On the other hand, the cost of producing a commercial IoT device is much higher. If we average the costs given by Canary, Smart Things, Dropcam, and Nest before the product is brought to market, the cost is approximately 250 million US dollars. On the other hand, creating IoT products has a lower cost approach, like projects like Tessel and Onion, but developers who are relatively lacking in resources and financial support also need more motivation to consider turning to smart item application design.

Although manufacturers gradually recognize the importance of software standardization between devices and brands, they should look at examples of smartphones. A centralized open source application store will become an important catalyst for further innovation, integration, and cost savings.

However, the problem does not only come from communication, but also exists in the API provided by the manufacturer. By allowing new connections and interactions, smart device manufacturers offer the public creative use of their products. Much like what we saw in the app store, new developers will join in and take advantage of this opportunity to create new uses that they never thought of before.

Who knows? In the future, maybe you can connect the coffee machine with the alarm clock on your smartphone. When the first time you accidentally walk into the kitchen in the morning, the coffee is ready for you.

Interconnected and common IoT communication protocol There was a report predicting that in 2015, 50% of North Americans will purchase at least one home smart item. Consumers are increasingly interested in the concept of smart home 7x24-hour networking, and another major issue for IoT developers is the compatibility between devices.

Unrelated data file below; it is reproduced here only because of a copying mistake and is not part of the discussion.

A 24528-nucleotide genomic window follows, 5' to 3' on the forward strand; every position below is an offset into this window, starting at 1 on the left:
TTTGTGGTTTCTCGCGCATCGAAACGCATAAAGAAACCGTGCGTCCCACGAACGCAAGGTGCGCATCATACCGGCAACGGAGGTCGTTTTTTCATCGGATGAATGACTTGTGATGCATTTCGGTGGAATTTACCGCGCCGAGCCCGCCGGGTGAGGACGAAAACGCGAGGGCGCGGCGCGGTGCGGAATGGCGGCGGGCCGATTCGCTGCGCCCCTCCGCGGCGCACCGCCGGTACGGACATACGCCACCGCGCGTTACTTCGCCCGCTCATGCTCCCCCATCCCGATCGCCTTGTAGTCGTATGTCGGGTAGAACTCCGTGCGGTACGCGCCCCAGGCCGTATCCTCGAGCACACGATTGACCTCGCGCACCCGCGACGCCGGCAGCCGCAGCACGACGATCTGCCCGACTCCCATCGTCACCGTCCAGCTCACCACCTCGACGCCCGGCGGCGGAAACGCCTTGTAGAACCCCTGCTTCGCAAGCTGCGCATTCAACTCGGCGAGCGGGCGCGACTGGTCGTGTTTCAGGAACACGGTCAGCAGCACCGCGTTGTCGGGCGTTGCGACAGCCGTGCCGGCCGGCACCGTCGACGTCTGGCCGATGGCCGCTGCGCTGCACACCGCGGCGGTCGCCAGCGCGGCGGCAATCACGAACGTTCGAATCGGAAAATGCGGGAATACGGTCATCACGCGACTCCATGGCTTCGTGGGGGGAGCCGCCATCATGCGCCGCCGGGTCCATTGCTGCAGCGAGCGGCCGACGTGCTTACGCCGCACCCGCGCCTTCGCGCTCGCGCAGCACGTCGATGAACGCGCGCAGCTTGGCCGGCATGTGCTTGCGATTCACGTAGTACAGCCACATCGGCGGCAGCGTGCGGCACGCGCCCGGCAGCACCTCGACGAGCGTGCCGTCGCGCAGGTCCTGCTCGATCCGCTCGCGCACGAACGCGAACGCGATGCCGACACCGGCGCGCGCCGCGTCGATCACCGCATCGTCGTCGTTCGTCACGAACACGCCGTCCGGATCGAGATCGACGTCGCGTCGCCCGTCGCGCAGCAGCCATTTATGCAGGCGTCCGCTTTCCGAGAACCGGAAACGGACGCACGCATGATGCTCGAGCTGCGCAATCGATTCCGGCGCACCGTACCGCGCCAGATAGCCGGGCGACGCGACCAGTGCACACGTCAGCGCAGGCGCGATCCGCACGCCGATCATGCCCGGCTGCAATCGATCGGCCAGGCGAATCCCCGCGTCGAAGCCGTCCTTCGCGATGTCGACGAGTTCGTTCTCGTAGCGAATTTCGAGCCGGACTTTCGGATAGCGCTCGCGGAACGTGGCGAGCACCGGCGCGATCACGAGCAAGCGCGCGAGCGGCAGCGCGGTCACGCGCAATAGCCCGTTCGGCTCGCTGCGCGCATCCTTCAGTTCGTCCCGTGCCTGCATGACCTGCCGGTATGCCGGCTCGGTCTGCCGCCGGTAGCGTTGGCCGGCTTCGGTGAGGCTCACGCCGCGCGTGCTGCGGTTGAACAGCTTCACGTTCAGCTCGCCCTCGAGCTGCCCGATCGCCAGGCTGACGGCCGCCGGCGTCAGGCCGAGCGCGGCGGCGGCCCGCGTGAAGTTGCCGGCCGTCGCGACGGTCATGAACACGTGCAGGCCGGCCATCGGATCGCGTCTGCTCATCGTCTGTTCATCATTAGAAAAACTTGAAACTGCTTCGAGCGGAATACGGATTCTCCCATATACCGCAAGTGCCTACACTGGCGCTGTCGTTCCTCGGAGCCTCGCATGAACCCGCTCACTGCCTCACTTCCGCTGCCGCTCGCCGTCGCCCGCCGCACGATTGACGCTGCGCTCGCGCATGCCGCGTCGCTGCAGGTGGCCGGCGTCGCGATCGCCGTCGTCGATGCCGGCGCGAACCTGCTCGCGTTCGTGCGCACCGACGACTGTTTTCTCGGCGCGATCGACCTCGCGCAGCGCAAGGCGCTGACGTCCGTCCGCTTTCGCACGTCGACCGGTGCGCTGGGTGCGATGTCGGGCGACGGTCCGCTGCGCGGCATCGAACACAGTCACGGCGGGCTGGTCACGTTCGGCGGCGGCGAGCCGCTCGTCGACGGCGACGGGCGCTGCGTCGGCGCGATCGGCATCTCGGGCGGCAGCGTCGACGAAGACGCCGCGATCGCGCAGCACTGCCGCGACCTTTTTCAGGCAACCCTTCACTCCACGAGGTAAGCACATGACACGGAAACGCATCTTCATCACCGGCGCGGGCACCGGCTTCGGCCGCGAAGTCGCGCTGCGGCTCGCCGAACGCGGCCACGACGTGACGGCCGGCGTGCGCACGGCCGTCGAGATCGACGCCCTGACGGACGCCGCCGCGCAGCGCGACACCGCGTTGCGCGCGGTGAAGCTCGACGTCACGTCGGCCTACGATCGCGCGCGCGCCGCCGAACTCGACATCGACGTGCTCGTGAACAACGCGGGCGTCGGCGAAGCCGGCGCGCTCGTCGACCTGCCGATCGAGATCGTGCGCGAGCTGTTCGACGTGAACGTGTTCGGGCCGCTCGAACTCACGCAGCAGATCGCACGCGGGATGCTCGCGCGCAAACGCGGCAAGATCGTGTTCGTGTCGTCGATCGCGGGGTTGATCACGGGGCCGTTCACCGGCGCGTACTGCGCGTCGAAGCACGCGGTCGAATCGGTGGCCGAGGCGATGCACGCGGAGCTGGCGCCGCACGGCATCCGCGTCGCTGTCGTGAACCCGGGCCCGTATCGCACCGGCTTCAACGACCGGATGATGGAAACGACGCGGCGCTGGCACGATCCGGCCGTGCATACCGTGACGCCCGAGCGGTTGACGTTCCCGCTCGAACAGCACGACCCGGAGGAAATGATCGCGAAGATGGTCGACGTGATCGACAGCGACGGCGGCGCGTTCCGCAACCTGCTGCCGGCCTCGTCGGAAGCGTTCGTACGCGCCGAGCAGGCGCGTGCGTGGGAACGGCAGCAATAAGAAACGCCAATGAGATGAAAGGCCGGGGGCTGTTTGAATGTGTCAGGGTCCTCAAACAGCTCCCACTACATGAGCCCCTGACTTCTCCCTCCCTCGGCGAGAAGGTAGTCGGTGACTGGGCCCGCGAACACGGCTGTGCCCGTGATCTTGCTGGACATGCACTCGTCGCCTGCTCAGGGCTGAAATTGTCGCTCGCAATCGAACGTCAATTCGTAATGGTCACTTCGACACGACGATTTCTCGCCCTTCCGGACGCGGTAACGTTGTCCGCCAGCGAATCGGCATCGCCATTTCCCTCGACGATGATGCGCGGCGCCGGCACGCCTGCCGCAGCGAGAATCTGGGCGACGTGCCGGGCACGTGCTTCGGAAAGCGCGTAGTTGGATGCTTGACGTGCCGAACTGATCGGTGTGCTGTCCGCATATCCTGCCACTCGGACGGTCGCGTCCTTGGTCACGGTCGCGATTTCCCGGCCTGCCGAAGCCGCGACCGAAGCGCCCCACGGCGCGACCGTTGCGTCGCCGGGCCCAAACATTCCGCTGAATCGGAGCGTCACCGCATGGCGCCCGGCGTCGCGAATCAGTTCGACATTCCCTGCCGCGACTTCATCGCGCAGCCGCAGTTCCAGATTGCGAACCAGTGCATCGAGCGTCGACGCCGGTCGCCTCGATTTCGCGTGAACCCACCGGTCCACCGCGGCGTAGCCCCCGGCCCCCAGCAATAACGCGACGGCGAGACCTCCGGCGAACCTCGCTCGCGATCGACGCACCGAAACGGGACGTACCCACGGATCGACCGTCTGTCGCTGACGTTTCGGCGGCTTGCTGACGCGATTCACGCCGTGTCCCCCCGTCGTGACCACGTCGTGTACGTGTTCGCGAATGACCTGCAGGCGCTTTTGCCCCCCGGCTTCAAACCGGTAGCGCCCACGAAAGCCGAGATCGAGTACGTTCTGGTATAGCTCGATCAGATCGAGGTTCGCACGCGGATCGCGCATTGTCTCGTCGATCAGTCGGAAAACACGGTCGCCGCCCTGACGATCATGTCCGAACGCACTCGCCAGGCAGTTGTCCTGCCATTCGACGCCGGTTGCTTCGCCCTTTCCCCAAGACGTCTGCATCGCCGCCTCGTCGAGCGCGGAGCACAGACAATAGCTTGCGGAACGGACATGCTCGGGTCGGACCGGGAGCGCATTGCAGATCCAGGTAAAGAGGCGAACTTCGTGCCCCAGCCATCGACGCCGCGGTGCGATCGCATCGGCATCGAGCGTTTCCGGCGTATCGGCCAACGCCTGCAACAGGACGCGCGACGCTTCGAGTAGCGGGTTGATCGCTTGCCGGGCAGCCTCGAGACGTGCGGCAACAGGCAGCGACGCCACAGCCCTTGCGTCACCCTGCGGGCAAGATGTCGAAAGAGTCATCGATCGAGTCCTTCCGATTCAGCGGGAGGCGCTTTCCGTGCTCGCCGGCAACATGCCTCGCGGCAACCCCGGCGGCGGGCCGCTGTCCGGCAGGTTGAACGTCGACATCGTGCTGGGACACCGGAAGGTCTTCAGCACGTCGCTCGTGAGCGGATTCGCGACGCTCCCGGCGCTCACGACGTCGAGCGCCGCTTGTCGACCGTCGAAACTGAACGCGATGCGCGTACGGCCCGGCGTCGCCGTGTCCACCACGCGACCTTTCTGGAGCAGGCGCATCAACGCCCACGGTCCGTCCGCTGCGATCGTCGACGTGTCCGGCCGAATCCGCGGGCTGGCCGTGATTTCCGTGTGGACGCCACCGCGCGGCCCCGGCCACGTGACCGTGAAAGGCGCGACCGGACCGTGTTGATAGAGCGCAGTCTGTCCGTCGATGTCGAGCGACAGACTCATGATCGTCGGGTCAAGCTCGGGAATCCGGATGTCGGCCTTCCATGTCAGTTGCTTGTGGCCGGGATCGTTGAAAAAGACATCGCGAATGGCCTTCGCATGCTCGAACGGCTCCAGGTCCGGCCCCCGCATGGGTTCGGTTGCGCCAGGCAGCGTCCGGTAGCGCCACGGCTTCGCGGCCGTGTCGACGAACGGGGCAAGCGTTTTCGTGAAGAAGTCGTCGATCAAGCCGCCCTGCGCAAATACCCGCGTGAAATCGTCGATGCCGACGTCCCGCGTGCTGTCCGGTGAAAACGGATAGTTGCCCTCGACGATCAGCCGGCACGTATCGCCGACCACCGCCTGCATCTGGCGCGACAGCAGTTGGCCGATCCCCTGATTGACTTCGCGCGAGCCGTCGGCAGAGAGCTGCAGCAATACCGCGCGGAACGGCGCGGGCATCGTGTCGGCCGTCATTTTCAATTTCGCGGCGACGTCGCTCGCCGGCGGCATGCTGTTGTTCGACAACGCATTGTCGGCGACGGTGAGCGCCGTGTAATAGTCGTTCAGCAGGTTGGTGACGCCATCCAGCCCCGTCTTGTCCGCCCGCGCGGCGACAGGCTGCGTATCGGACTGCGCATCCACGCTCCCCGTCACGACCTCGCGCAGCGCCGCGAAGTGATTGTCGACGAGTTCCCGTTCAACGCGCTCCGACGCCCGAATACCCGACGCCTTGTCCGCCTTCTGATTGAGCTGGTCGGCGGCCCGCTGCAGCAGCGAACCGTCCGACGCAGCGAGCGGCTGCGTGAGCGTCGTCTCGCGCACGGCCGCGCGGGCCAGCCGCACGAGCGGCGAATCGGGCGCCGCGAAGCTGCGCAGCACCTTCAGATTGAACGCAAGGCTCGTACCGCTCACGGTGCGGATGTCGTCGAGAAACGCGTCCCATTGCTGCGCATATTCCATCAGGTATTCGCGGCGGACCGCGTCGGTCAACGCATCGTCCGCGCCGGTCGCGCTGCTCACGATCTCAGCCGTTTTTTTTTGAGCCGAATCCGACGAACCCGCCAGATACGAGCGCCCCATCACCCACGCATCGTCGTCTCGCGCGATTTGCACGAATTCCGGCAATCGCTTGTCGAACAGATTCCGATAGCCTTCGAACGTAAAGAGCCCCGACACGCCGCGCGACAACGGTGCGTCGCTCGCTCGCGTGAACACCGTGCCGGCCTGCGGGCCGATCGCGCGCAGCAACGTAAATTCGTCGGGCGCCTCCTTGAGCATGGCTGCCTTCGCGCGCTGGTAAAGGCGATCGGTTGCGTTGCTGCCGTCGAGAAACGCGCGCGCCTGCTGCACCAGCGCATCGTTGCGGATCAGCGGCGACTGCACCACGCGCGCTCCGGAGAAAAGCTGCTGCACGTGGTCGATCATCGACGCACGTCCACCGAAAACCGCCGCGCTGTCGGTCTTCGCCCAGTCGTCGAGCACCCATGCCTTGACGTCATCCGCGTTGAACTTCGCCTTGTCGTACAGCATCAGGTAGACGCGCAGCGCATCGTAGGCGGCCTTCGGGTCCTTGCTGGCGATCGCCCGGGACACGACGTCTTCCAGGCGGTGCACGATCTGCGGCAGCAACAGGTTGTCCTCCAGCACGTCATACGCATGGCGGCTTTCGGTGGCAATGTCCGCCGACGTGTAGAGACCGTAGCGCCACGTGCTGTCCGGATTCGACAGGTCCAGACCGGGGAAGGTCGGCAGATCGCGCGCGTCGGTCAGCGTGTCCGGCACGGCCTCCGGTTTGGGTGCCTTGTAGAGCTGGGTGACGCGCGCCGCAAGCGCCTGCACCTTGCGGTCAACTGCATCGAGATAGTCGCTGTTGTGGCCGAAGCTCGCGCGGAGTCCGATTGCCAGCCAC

Before connectivity becomes better standardized, consumers will continue to face technical difficulties when trying to make their devices interact. Especially in the home environment, smart goods are likely to come from many different suppliers and have different letter of agreement.

Mike Harris is the chief executive officer of Zonoff, the developer of Staples smart home technology. He talked about the importance of seamless integration of equipment, he said: "We imagined that there is such a home, Wi-Fi, Z-Wave, ZigBee, Bluetooth and other open standards can be the same as traditional proprietary standards, such as Lutron's Clear Connect , perfect coordination."

Of course, Harris is right. Large IoT vendors need to ensure that proprietary software and hardware comply with industry standards and use a communications protocol that allows devices to interact and share data, regardless of the brand of these devices.